Edible Balcony – Evolution of an Eggplant

December 1st : I plant four long black eggplant seeds in quality potting mix with a little blood and bone mixed through. I shield the young seedlings from the wind with a plastic milk container with the top cut off.
January 26: I’ve culled the seedlings to two which may still be a little cramped for this container. The leaves are broad and healthy. I’m watering every day.
February 9th : the eggplants are clearly going to be much bigger than I anticipated and their root system has quickly filled the pot. I’m noticing little black bugs on the leaves which I later discover are flea beetles that can quickly suck an eggplant to death. I try to squish as many as I can.
February 13th: Despite a flea beetle attack and rear guard action from some chomping caterpillars I get my first flower.
February 13th: It makes all the angst and sleepless nights worth it.
Feb 15th: The caterpillar and flea beetles attacks look bad but the plants seem to be soldiering on
February 23rd: I think I spy my first fruit
February 23rd: Yes, that is unmistakedly the beginnings of an eggplant in all its glossy purple glory.
I’m now adding a little liquid fruit fertilizer in my watering can to give the fruit a boost.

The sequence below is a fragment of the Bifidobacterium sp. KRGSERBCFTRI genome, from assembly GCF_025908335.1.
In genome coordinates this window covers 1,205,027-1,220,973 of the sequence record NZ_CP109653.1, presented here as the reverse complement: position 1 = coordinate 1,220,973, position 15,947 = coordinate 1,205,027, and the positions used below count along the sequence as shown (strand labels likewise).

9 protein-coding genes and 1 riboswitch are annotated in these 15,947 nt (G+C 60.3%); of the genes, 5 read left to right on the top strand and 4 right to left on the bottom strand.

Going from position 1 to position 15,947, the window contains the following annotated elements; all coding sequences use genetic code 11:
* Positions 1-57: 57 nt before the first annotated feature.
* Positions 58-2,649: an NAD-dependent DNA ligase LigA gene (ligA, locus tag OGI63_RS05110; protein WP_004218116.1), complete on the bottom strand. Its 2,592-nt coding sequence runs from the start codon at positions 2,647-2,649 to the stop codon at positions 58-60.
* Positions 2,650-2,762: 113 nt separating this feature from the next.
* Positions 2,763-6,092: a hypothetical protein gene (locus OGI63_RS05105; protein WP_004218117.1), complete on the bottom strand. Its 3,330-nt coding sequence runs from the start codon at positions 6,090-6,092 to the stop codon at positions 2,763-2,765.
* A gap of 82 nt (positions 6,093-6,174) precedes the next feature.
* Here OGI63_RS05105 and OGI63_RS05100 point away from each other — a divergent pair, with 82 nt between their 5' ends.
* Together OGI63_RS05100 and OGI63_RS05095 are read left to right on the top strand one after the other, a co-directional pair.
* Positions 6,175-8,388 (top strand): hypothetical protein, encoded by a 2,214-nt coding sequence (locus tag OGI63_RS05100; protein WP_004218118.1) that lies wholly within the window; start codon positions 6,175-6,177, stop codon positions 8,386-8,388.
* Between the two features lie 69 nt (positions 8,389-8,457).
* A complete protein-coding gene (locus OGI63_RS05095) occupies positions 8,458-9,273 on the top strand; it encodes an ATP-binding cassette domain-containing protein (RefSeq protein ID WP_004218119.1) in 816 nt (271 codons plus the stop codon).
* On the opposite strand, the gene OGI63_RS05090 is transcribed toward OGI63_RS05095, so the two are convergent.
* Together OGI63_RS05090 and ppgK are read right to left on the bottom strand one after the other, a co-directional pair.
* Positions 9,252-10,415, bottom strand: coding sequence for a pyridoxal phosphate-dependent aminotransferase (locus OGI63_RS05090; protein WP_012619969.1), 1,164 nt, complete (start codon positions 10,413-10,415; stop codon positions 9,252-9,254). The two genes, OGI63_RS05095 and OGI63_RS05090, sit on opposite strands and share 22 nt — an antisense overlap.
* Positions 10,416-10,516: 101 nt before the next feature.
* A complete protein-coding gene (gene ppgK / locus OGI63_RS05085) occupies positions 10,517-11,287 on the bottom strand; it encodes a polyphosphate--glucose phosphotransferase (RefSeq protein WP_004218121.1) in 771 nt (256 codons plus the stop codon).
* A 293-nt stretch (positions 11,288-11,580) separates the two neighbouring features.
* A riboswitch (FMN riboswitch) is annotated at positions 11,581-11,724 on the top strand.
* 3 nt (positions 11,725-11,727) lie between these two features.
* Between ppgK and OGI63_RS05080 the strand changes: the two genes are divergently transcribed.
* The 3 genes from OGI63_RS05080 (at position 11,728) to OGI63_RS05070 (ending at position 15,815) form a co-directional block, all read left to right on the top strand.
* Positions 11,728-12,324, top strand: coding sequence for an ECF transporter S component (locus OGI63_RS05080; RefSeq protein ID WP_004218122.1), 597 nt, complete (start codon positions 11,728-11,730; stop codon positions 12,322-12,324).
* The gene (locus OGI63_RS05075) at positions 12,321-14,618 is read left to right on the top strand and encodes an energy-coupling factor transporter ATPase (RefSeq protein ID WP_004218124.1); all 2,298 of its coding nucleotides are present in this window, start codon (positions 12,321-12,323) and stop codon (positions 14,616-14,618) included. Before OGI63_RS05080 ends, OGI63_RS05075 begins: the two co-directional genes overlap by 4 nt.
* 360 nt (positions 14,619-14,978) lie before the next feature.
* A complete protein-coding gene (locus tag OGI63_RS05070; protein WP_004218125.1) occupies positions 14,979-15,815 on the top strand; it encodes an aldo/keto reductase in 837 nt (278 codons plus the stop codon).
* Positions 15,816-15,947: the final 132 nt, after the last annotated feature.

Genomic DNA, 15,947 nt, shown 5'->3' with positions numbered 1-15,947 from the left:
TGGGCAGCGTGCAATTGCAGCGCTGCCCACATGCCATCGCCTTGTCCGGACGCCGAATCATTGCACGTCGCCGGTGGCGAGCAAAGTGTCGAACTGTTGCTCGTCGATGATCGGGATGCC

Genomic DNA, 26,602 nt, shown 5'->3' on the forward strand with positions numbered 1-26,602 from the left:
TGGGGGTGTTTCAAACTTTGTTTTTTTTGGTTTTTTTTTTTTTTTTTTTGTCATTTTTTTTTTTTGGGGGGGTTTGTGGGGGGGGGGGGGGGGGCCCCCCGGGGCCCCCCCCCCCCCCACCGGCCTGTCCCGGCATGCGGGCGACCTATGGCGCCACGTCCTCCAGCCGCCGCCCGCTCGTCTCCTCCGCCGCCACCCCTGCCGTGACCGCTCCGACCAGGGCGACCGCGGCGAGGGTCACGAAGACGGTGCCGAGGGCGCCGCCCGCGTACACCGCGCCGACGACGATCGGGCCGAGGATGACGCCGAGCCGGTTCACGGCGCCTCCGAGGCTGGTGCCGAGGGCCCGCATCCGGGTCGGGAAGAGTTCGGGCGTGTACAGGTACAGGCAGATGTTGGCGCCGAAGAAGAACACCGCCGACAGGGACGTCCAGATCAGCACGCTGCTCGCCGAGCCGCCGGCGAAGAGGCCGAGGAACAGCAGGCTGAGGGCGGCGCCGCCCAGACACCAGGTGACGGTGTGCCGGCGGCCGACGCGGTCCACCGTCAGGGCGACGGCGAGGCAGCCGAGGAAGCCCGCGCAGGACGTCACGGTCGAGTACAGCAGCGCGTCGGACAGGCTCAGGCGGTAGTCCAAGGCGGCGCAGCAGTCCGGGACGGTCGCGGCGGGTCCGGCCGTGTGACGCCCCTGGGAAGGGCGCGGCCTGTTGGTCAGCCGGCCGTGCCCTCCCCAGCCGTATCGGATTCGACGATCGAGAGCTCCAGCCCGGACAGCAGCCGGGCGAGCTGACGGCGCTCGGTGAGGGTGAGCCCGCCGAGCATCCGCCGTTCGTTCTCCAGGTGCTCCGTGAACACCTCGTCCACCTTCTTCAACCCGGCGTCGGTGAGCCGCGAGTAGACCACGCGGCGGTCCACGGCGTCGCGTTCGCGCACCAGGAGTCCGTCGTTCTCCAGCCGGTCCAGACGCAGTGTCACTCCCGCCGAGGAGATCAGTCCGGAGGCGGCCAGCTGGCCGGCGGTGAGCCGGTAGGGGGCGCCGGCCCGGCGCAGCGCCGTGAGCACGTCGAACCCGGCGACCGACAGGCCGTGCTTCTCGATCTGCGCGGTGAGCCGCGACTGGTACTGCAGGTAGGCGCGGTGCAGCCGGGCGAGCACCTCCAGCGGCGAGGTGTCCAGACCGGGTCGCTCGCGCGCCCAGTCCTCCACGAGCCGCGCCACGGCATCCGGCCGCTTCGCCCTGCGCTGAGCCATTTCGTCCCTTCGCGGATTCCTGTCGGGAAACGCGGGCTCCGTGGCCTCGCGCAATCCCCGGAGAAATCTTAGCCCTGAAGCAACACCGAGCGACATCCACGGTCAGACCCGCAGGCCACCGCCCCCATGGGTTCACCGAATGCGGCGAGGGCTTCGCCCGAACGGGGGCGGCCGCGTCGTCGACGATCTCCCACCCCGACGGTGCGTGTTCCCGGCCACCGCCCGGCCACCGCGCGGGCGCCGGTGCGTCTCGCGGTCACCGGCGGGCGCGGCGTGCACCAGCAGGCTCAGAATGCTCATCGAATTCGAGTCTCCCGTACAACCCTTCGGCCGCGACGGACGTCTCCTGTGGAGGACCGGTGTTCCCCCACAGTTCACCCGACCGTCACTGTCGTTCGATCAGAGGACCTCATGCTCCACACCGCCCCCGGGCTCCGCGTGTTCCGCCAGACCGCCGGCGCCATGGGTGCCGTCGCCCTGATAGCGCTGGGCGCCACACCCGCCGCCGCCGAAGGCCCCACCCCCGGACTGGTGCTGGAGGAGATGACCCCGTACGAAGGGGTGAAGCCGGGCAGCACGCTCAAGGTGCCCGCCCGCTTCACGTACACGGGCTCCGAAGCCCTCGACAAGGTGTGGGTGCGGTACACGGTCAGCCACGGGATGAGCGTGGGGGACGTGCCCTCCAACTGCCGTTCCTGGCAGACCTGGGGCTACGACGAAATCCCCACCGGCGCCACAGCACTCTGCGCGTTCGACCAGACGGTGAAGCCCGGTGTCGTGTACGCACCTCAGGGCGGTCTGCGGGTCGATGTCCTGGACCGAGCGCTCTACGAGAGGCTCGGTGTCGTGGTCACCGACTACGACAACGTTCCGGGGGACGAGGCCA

February 26th: Just when I think I’ve survived the pest attacks I notice colonies of aphids on all the buds and new leaf growth.
February 26th: I mail order some green lacewing larvae which hatch and hoover up all the aphids in about 6 days. The eggplants start getting their mojo back.(And so do I !)
March 3rd: This little beauty somehow made it through the dramas and should be ready to pick and eat next week.
Phew…. that was exhausting…..

3 thoughts on “Edible Balcony – Evolution of an Eggplant

  1. angela

    I'm hoping you have a copy of Judy McMaugh's "What Garden Pest of Disease Is That?" Awesome reference for IDing critters, with both Organic / IPM and chemical solutions.Your balcony garden is fab (so is the view!)


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